A flip-flop's edge-triggered behavior is illustrated by the following timing diagram.
You can see that the clock signal ck changes from 0 to 1 going into time b and time g. At each of these times, the remembered bit Q changes. At time b, the input D is 1, so that's the value that Q becomes. And at time g, D is 0, so Q changes to 0. In between b and g, D changes, but these changes have no effect on Q: The only time Q will change is when ck changes from 0 to 1.
The following circuit implements this idea using a master-slave flip-flop. It uses two D latches; the first is called the master, while the second is called the slave.
The idea here is that as long as ck is 0, the set input into the master latch will be 1, and so the master latch will update to the current value of D. When ck changes to 1, though, the set input to the slave latch becomes 1, and so it receives the current value of the master latch, which will be the current value of D at that time. At the same time, the set input to the master latch changes to 0, so later updates to D will not have any effect on the master latch's remembered value, and so the slave latch will continue to hold the value of D at the time ck changed from 0 to 1. This process is summarized by the following timing diagram, which includes QM to represent the value remembered by the master latch (the first one) and QS to represent the value remembered by the slave latch (the second one).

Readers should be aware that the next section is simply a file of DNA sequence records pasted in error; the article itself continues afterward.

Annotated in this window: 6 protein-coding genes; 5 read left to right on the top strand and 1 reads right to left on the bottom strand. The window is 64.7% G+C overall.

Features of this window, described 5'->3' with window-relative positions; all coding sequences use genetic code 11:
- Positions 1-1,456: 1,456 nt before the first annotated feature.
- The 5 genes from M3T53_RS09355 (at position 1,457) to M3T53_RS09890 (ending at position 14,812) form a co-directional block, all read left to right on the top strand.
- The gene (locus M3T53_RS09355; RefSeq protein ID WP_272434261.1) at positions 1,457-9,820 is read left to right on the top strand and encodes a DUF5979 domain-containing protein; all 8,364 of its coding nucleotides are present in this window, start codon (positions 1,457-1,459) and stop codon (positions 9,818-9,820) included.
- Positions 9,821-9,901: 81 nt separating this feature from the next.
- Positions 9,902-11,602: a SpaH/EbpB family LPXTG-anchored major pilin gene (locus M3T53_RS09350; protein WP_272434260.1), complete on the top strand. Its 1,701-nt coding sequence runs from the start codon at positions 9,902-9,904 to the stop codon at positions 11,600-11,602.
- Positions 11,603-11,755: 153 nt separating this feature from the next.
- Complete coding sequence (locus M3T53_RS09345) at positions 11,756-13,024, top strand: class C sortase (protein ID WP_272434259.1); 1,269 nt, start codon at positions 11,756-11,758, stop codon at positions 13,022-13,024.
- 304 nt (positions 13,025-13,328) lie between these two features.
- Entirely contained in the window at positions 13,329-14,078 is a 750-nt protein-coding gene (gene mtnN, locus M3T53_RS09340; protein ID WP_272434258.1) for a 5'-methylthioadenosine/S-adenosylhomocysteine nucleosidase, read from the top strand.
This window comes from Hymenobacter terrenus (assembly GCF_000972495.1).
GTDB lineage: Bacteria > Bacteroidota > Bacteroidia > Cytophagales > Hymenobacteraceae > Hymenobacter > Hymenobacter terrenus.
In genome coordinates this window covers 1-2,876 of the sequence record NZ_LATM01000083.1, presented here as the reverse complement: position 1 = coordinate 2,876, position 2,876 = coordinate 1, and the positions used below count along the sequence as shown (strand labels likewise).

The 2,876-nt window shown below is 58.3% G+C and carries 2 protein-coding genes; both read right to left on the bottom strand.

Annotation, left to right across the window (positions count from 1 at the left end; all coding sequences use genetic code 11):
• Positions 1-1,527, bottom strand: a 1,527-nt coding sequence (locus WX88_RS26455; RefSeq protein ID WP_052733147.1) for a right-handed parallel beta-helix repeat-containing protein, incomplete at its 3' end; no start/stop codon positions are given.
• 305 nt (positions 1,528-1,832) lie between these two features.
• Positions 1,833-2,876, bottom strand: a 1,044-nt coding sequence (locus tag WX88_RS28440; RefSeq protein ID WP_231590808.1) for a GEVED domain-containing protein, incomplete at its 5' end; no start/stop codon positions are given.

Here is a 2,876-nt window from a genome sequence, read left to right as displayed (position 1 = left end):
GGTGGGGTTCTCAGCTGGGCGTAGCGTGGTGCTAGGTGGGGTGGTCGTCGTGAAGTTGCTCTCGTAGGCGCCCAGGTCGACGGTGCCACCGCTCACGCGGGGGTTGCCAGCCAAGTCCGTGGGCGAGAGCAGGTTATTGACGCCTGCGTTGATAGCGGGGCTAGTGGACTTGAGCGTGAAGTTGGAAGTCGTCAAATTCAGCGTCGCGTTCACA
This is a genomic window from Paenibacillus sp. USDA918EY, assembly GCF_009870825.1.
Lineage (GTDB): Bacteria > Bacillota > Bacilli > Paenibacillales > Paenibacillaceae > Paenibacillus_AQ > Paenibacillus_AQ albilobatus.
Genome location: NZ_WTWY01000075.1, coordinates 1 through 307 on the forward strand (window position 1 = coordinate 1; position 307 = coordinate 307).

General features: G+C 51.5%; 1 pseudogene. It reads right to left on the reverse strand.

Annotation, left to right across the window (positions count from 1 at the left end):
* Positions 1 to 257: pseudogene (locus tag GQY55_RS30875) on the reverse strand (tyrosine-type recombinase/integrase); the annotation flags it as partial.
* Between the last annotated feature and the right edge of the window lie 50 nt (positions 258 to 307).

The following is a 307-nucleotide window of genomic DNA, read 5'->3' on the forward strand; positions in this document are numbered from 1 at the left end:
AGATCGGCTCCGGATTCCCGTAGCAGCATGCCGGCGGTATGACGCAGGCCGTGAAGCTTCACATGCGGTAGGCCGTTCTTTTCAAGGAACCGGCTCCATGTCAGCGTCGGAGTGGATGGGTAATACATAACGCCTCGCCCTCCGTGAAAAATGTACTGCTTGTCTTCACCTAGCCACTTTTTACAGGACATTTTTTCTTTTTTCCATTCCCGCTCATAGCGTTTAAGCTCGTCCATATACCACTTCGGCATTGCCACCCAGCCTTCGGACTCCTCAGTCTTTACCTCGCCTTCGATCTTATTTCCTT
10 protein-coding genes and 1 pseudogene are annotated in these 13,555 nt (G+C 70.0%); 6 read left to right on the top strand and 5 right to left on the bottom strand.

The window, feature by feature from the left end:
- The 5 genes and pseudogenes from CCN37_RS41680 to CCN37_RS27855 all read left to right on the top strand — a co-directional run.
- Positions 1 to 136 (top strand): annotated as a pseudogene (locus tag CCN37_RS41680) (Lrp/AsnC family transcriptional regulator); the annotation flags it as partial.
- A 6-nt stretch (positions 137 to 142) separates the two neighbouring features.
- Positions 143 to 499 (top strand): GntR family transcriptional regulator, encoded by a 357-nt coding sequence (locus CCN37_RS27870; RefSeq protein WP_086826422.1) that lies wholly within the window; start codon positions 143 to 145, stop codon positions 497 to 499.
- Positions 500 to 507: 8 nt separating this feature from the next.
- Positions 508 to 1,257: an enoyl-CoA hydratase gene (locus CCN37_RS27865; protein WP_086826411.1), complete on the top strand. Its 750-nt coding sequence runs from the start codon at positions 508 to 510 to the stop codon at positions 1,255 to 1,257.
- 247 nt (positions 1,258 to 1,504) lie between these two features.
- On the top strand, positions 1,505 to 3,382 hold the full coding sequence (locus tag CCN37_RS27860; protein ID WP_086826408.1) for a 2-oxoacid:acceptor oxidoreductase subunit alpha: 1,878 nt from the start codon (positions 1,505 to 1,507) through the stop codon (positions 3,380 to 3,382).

In circuit diagrams, we represent the D flip-flop as follows.
The triangle is a traditional way of denoting edge-triggered inputs — that is, inputs that are only effective when they change.
Besides D flip-flops, there are a few other popular designs for flip-flops. One of the most popular variations is the JK flip-flop. It has three inputs called J, K, and the clock.
As a flip-flop, the value of its remembered bit Q changes at each instant that the clock input changes from 0 to 1 (or from 1 to 0 if it is a negative-edge-triggered flip-flop). At each such instant, the update to Q depends on the current values of J and K, as given in the below table.
J K new Q 0 0 old Q 0 1 0 1 0 1 1 1 old Q
This table is similar to the SR latch's table, but there are two major differences. First, as a flip-flop, a JK flip-flop's remembered bit changes only at the instant when the clock changes from 0 to 1. And second, the final row is different: With an SR latch, we avoid the case both R and S are 1; with the JK flip-flop, the flip-flop's state toggles when J and K are both 1 at the time that the clock's edge is reached.
Incidentally, the name of the J input comes from the fact that Q Jumps up to 1 when J is 1 (but K is 0); and the name of the K input comes from the fact that Q is Killed down to 0 when K is 1 (but J is 0).
Having now the essential ability to remember a bit in a circuit using a latch or a flip-flop, we can build sequential circuits that use them.
Let's start with a circuit that counts how many times the user has given it a 1 bit as an input. Such a simple circuit would be useful, for example, in a turnstile to count people entering. To do this, we'll use four flip-flops to remember the current count in binary. (Our counter will only count up to 15, the largest four-bit number, and then it will reset to 0. If we want to count higher, we would need more flip-flops.) And we'll include a four-bit adder to compute the next value for these four flip-flops, as seen in the circuit diagram below.